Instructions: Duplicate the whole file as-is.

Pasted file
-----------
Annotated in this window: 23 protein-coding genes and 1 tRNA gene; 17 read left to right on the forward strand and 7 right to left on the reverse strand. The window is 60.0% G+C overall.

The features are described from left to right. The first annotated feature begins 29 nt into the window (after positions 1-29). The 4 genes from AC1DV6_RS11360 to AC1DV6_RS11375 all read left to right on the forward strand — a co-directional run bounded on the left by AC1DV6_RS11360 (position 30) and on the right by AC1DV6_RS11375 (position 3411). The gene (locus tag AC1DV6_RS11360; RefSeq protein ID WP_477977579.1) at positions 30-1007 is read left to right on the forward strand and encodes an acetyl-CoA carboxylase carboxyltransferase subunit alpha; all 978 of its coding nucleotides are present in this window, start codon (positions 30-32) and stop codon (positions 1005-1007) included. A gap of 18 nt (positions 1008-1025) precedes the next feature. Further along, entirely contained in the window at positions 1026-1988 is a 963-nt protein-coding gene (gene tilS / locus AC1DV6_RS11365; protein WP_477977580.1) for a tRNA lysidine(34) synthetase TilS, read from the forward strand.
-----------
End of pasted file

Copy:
Annotated in this window: 23 protein-coding genes and 1 tRNA gene; 17 read left to right on the forward strand and 7 right to left on the reverse strand. The window is 60.0% G+C overall.

The features are described from left to right. The first annotated feature begins 29 nt into the window (after positions 1-29). The 4 genes from AC1DV6_RS11360 to AC1DV6_RS11375 all read left to right on the forward strand — a co-directional run bounded on the left by AC1DV6_RS11360 (position 30) and on the right by AC1DV6_RS11375 (position 3411). The gene (locus tag AC1DV6_RS11360; RefSeq protein ID WP_477977579.1) at positions 30-1007 is read left to right on the forward strand and encodes an acetyl-CoA carboxylase carboxyltransferase subunit alpha; all 978 of its coding nucleotides are present in this window, start codon (positions 30-32) and stop codon (positions 1005-1007) included. A gap of 18 nt (positions 1008-1025) precedes the next feature. Further along, entirely contained in the window at positions 1026-1988 is a 963-nt protein-coding gene (gene tilS / locus AC1DV6_RS11365; protein WP_477977580.1) for a tRNA lysidine(34) synthetase TilS, read from the forward strand.